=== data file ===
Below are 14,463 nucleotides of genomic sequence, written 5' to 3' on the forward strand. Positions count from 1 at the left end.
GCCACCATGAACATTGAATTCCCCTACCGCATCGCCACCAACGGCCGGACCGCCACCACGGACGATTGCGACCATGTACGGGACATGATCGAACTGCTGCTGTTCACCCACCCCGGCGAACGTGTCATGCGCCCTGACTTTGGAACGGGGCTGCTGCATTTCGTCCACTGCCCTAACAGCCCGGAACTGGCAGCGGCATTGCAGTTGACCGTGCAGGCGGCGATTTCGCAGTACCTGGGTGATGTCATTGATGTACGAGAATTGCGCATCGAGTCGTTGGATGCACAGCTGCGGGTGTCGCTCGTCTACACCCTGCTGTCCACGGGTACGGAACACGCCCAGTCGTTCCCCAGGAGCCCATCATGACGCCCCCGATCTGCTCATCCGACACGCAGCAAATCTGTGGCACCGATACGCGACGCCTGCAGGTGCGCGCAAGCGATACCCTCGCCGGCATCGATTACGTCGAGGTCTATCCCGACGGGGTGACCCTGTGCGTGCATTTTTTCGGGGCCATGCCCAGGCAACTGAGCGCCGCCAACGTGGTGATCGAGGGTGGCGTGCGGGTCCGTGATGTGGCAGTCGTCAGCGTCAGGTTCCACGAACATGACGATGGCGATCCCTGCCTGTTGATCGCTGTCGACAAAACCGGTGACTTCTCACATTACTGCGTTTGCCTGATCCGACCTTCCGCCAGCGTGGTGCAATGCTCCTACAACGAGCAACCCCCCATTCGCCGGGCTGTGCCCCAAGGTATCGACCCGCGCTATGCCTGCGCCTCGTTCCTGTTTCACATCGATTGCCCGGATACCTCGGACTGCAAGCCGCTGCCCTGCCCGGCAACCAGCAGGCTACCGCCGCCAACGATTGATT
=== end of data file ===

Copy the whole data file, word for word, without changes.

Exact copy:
Below are 14,463 nucleotides of genomic sequence, written 5' to 3' on the forward strand. Positions count from 1 at the left end.
GCCACCATGAACATTGAATTCCCCTACCGCATCGCCACCAACGGCCGGACCGCCACCACGGACGATTGCGACCATGTACGGGACATGATCGAACTGCTGCTGTTCACCCACCCCGGCGAACGTGTCATGCGCCCTGACTTTGGAACGGGGCTGCTGCATTTCGTCCACTGCCCTAACAGCCCGGAACTGGCAGCGGCATTGCAGTTGACCGTGCAGGCGGCGATTTCGCAGTACCTGGGTGATGTCATTGATGTACGAGAATTGCGCATCGAGTCGTTGGATGCACAGCTGCGGGTGTCGCTCGTCTACACCCTGCTGTCCACGGGTACGGAACACGCCCAGTCGTTCCCCAGGAGCCCATCATGACGCCCCCGATCTGCTCATCCGACACGCAGCAAATCTGTGGCACCGATACGCGACGCCTGCAGGTGCGCGCAAGCGATACCCTCGCCGGCATCGATTACGTCGAGGTCTATCCCGACGGGGTGACCCTGTGCGTGCATTTTTTCGGGGCCATGCCCAGGCAACTGAGCGCCGCCAACGTGGTGATCGAGGGTGGCGTGCGGGTCCGTGATGTGGCAGTCGTCAGCGTCAGGTTCCACGAACATGACGATGGCGATCCCTGCCTGTTGATCGCTGTCGACAAAACCGGTGACTTCTCACATTACTGCGTTTGCCTGATCCGACCTTCCGCCAGCGTGGTGCAATGCTCCTACAACGAGCAACCCCCCATTCGCCGGGCTGTGCCCCAAGGTATCGACCCGCGCTATGCCTGCGCCTCGTTCCTGTTTCACATCGATTGCCCGGATACCTCGGACTGCAAGCCGCTGCCCTGCCCGGCAACCAGCAGGCTACCGCCGCCAACGATTGATT